It’s 4:22 p.m. on Friday afternoon, December 13th, when an agent walks into Jacob Realty CEO Demetrios Salpoglou’s second floor office, located at 279 Newbury Street. The agent, dressed professionally in a black suit, isn’t entering with pressing news. He’s just popping-in for a brief moment to turn the lights on – which he does.
Joel Felcher, Salpoglou and I have been talking for nearly an hour and a half, since the start of our meeting, shortly after 3 p.m. Despite clear skies, the office grows darker as our conversation continues, thanks to the large glass windows enclosing his corner office.
Fittingly, just before the office lights are turned on, Salpoglou tells Joel and myself about the nocturnal habits of some of today’s consumers. “Vampires,” he calls them. Salpoglou’s description isn’t random, or hyperbolic; search traffic data for Boston Pads tells him that consumers are night owls.
Salpoglou asks me to guess what time the traffic volume on the site peaks. I guess 8 a.m.
“No, not even close,” Salpoglou says, in a rather mater of fact manner.
My guess was off by 13 hours. According to the data Salpoglou has seen, traffic spikes around 9 p.m. and continues to 2 a.m.
Real estate shopping, so it seems, is literally a 24-hour business. Salpoglou’s agents get calls and texts from interested buyers and renters around the clock; there’s a constant flow of demand, one that can’t be handled the way it used to be – with clients visiting multiple offices over the course of multiple days or weeks.
That’s where Boston Pads comes into play. Salpoglou’s goal: “Give users and consumers the best, freshest data possible.”
BostonPads.com isn’t Craigslist. Think of it like a massive real estate search engine, plugged-in to Google, that is constantly updating 120,139 Boston apartment listings between 9 a.m. and 9 p.m., daily.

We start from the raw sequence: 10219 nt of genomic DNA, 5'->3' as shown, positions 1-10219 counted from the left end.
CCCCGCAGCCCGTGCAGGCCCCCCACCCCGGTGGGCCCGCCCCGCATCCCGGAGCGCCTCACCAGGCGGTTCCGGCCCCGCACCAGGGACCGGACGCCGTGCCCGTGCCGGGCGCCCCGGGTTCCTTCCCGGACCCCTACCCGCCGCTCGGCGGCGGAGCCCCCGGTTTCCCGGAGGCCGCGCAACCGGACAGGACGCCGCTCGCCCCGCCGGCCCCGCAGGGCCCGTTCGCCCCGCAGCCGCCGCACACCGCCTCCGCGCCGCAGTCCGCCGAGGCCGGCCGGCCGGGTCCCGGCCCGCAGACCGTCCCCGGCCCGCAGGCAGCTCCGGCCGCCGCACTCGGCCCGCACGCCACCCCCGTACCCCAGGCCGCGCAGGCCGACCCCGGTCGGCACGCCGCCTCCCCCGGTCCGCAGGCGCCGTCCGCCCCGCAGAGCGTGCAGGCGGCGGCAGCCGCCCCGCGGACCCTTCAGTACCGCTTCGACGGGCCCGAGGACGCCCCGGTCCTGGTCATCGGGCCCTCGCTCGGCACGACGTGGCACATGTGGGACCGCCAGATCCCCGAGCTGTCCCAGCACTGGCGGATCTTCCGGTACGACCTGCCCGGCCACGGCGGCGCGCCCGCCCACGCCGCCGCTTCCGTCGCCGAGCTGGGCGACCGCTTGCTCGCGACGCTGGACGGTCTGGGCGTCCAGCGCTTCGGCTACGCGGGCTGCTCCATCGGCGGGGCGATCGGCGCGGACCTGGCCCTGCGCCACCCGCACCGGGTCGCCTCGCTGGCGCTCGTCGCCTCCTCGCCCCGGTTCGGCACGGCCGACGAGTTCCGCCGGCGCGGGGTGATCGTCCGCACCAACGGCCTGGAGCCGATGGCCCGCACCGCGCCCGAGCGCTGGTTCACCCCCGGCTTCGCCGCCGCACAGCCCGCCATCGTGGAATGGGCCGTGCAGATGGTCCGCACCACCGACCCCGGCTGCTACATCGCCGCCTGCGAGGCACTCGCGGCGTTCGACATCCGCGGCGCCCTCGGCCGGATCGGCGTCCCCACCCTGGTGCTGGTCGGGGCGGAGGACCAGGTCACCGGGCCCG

Using real estate listing data from a network of websites, Salpoglou says clients and agents can expedite the renting or buying process.
The example he gives is of four roommates who work in four opposite corners of the city.
“No more going to multiple agents,” Salpoglou says. Instead, roommates can hop on Boston Pads, coordinate a central location that’s suitable for equal commutes to work, and find multiple listings. Within a day, four roommates, working in different locations, on different schedules, can find a four bedroom unit and sign the lease, rather effortlessly.
Salpoglou explains that Boston Pads – using data like Google Earth – is “able to cover a march larger path.” With 31,000 apartment galleries, upwards of 5,000 videos, and, now, over 1,000 virtual tours, all updated in real time, Boston Pads users are able to get complete breakdowns of units they are interested in.
“One agent can look at eight or nine places and complete everything in one day,” Salpoglou says.
The process is quick, but it’s thorough. But that’s how Boston Pads delivers results – by constantly updating new data to Boston Pads and assembling the largest collection of Boston real estate information to one site, Jacob, NextGen and Boardwalk agents have an edge on the competition. This translates to a better user experience.
Time is always of the essence, now.
It’s time, Salpoglou believes, that is the most important thing in life. Yes, “Time is more valuable than money,” he says.
The saying is cliche, but Salpoglou truly, genuinely subscribes to the theory.
Just how valuable is time in the Boston real estate market? According to Salpoglou, a property will rent within a week, after becoming available. That’s why Boston Pads operates around the clock. If a listing isn’t appropriately updated, time is wasted, money is lost.
“A vacant unit generates zero dollars and that should never happen in Boston, we want to make sure landlords are always given the best available pricing for their apartment rentals,” Salpoglou says.
Salpoglou is constantly focusing on the market. While he says he’s accustomed to working 60 or 80 hours a week, on a regular basis, he freely admits that most his work can be done from anywhere, so, putting an actual number on his office hours per week is useless. His appearance, however, suggests he’s anything but casual.
For our interview, Salpoglou is dressed in a red and white checkered shirt, tucked neatly into pressed black pants, paired with a matching black sport coat and slip-on dress shoes. He’s bald, clean shaven and his fingernails have been cropped closely.
All of these are statements: Just because Boston Pads makes real estate shopping easy, doesn’t mean the service shouldn’t be handled in the most professional fashion.